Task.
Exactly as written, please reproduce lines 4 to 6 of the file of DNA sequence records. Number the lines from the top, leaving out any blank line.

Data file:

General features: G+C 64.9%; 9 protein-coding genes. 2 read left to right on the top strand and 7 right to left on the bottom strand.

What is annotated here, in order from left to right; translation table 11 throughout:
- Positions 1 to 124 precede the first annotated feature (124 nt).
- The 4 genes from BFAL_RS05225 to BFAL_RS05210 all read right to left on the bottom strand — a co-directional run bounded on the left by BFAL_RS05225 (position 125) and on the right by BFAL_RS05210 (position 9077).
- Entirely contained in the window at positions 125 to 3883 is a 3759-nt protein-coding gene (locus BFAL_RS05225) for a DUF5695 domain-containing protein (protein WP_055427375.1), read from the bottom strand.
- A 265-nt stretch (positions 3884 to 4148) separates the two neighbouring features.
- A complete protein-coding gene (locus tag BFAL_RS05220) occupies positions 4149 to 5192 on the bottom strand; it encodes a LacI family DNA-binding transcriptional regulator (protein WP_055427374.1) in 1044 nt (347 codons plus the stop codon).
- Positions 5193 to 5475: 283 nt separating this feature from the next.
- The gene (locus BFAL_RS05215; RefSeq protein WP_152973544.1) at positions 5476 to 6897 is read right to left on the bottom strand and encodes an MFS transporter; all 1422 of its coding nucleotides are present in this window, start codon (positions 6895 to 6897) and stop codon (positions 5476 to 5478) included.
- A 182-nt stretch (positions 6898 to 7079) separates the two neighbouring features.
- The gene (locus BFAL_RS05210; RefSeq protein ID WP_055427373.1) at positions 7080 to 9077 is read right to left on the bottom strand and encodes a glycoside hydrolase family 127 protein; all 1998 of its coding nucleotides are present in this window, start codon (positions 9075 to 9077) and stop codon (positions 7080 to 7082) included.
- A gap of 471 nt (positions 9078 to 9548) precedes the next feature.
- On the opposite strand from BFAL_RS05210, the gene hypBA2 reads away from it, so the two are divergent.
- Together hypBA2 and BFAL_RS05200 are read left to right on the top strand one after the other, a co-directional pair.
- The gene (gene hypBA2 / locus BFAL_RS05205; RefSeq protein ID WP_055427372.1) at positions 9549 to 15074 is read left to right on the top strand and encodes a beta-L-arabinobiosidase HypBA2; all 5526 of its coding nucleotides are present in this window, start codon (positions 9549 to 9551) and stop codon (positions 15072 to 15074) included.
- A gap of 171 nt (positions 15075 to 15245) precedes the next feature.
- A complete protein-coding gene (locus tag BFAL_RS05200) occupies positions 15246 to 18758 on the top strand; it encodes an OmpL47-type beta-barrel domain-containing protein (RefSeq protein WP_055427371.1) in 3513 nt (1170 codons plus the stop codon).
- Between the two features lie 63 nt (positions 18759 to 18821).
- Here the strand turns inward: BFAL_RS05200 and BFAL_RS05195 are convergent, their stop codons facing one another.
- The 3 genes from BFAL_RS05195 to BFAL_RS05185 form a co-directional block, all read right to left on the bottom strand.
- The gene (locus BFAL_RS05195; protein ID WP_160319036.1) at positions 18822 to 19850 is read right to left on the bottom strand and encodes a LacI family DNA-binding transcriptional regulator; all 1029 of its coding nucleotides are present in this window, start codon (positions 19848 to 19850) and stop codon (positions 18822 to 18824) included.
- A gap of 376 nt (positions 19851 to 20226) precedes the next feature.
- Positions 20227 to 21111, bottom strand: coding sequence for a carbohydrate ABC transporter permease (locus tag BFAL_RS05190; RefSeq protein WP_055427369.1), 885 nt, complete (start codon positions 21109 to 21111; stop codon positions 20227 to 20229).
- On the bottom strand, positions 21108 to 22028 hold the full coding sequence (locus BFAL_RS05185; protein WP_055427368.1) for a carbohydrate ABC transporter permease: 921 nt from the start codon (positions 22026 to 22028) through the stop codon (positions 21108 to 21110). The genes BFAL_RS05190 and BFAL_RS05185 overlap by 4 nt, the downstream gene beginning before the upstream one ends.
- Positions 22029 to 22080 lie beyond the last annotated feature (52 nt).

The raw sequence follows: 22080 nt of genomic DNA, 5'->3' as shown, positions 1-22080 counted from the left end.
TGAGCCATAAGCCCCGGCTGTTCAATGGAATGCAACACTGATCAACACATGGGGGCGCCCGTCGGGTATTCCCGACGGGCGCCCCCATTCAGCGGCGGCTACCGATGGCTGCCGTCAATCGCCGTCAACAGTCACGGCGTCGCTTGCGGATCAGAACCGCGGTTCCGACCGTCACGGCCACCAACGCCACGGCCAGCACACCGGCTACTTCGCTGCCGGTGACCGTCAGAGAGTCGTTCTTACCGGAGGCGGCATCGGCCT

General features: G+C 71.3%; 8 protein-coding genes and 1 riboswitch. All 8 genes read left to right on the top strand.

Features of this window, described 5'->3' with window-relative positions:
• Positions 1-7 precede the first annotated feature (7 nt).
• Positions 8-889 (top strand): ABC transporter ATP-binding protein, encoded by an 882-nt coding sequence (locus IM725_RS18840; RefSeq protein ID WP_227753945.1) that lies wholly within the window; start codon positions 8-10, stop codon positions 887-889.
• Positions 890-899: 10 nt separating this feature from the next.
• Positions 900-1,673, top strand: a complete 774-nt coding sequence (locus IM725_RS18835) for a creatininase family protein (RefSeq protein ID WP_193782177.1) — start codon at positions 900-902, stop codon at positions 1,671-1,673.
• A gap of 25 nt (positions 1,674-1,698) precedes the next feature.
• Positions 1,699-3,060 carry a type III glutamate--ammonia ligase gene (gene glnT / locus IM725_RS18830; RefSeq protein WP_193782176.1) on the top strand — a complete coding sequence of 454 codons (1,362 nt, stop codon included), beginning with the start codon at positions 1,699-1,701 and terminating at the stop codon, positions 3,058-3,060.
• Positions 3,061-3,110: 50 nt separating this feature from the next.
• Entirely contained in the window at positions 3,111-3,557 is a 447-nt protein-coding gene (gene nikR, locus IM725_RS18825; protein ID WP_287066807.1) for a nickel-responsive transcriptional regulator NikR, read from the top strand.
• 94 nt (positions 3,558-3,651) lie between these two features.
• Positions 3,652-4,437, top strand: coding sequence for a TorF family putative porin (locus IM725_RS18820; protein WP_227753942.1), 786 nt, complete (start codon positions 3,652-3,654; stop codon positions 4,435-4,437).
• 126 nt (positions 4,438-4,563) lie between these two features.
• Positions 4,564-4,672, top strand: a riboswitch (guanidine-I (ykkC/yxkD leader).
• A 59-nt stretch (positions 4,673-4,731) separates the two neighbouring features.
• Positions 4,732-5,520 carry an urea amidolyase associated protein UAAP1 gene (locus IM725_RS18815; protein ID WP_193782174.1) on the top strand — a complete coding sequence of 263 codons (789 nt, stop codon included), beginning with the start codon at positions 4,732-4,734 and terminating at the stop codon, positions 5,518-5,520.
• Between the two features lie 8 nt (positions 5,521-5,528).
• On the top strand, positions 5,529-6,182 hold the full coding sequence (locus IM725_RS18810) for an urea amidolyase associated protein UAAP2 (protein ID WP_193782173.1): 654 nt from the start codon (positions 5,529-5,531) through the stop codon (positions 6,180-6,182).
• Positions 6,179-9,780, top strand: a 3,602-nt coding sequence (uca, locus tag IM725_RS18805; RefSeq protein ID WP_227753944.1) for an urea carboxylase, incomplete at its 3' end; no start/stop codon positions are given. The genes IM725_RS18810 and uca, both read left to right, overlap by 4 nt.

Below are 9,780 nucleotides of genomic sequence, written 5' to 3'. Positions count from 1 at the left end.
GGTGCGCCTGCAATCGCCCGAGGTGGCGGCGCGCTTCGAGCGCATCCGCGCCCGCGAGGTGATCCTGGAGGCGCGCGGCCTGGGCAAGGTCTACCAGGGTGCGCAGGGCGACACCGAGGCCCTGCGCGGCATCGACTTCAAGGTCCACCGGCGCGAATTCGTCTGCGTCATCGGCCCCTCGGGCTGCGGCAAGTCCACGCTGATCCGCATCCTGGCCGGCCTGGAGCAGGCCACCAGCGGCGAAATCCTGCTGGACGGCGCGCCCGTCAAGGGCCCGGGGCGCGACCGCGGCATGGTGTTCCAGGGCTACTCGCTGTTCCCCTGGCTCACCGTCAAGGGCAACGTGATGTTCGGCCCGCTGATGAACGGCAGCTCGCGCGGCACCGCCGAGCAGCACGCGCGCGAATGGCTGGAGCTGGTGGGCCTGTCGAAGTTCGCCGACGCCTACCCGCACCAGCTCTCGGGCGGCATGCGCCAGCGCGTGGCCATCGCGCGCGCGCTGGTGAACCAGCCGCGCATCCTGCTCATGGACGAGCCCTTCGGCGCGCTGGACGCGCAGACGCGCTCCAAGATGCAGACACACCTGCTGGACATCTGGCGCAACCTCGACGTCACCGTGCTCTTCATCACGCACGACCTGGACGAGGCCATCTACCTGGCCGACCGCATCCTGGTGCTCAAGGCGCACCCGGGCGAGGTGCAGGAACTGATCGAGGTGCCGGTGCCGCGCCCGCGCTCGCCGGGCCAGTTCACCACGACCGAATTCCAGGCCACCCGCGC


- The 4 genes from BFAL_RS05225 to BFAL_RS05210 all read right to left on the bottom strand — a co-directional run bounded on the left by BFAL_RS05225 (position 125) and on the right by BFAL_RS05210 (position 9077).
- Entirely contained in the window at positions 125 to 3883 is a 3759-nt protein-coding gene (locus BFAL_RS05225) for a DUF5695 domain-containing protein (protein WP_055427375.1), read from the bottom strand.
- A 265-nt stretch (positions 3884 to 4148) separates the two neighbouring features.